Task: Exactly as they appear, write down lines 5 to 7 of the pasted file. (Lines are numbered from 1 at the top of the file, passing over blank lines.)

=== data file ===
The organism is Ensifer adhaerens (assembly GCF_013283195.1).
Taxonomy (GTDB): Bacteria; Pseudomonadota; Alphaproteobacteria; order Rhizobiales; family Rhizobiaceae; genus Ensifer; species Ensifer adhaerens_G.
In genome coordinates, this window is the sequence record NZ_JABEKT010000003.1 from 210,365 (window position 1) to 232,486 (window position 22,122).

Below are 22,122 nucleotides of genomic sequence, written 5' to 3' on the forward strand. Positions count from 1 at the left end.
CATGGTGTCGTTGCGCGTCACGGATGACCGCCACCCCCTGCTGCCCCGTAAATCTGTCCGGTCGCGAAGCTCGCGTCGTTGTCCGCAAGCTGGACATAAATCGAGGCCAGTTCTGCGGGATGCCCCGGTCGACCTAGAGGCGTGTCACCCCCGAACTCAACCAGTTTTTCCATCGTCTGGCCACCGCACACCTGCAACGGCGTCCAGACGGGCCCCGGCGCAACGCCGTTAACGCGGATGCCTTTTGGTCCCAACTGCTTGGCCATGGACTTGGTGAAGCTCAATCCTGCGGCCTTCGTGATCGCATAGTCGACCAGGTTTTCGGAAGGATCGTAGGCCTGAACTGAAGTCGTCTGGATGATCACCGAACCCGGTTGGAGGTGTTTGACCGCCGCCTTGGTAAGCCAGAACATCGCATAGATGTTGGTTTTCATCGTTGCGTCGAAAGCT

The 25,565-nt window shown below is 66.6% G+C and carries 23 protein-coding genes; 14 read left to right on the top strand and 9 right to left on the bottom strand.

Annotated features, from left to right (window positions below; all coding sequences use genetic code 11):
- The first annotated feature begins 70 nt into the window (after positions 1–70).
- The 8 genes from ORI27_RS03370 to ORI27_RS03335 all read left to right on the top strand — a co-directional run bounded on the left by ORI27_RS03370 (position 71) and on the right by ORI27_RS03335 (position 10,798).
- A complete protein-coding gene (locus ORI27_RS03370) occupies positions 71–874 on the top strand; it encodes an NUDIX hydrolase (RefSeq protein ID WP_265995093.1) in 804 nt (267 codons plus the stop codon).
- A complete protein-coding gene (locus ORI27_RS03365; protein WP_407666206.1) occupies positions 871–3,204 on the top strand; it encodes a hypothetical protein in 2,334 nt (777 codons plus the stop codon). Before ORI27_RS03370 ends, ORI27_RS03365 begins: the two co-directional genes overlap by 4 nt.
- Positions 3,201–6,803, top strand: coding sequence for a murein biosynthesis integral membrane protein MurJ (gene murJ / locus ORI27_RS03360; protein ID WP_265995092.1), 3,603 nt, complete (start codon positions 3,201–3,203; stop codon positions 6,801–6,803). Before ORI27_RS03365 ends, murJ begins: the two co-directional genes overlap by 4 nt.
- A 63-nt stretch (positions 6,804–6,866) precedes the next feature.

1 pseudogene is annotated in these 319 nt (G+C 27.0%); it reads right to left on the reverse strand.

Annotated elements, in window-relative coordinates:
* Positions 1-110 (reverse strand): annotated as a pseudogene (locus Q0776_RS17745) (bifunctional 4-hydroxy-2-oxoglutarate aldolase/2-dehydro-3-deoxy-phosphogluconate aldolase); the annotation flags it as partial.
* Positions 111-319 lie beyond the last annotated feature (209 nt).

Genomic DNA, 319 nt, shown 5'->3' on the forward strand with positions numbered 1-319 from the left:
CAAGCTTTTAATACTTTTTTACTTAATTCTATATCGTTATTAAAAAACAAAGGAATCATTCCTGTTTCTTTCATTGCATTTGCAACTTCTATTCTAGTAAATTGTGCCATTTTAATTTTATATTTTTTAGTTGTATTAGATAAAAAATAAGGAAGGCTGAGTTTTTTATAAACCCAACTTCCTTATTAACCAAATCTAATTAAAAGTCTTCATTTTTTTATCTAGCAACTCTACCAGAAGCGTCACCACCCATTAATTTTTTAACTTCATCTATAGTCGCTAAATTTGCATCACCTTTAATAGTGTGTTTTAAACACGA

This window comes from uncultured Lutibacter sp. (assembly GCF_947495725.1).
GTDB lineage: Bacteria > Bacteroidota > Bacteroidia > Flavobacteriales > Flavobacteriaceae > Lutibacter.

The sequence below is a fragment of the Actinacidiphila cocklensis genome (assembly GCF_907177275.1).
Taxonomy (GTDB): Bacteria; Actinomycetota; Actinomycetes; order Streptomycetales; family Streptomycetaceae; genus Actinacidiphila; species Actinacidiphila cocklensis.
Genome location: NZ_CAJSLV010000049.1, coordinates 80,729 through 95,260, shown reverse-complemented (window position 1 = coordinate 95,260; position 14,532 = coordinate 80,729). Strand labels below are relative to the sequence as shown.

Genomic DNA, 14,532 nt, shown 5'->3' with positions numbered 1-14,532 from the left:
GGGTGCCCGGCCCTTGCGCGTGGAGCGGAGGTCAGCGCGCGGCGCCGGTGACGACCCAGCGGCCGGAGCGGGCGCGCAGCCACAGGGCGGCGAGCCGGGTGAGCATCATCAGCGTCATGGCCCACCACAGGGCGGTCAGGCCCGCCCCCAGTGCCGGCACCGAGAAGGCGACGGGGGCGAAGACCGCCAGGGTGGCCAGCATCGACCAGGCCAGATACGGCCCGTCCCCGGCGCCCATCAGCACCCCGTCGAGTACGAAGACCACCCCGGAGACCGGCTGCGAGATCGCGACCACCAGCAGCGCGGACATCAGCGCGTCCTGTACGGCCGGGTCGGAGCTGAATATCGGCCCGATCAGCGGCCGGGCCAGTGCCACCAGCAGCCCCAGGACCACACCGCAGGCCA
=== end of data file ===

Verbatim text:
CATGGTGTCGTTGCGCGTCACGGATGACCGCCACCCCCTGCTGCCCCGTAAATCTGTCCGGTCGCGAAGCTCGCGTCGTTGTCCGCAAGCTGGACATAAATCGAGGCCAGTTCTGCGGGATGCCCCGGTCGACCTAGAGGCGTGTCACCCCCGAACTCAACCAGTTTTTCCATCGTCTGGCCACCGCACACCTGCAACGGCGTCCAGACGGGCCCCGGCGCAACGCCGTTAACGCGGATGCCTTTTGGTCCCAACTGCTTGGCCATGGACTTGGTGAAGCTCAATCCTGCGGCCTTCGTGATCGCATAGTCGACCAGGTTTTCGGAAGGATCGTAGGCCTGAACTGAAGTCGTCTGGATGATCACCGAACCCGGTTGGAGGTGTTTGACCGCCGCCTTGGTAAGCCAGAACATCGCATAGATGTTGGTTTTCATCGTTGCGTCGAAAGCT

The 25,565-nt window shown below is 66.6% G+C and carries 23 protein-coding genes; 14 read left to right on the top strand and 9 right to left on the bottom strand.

Annotated features, from left to right (window positions below; all coding sequences use genetic code 11):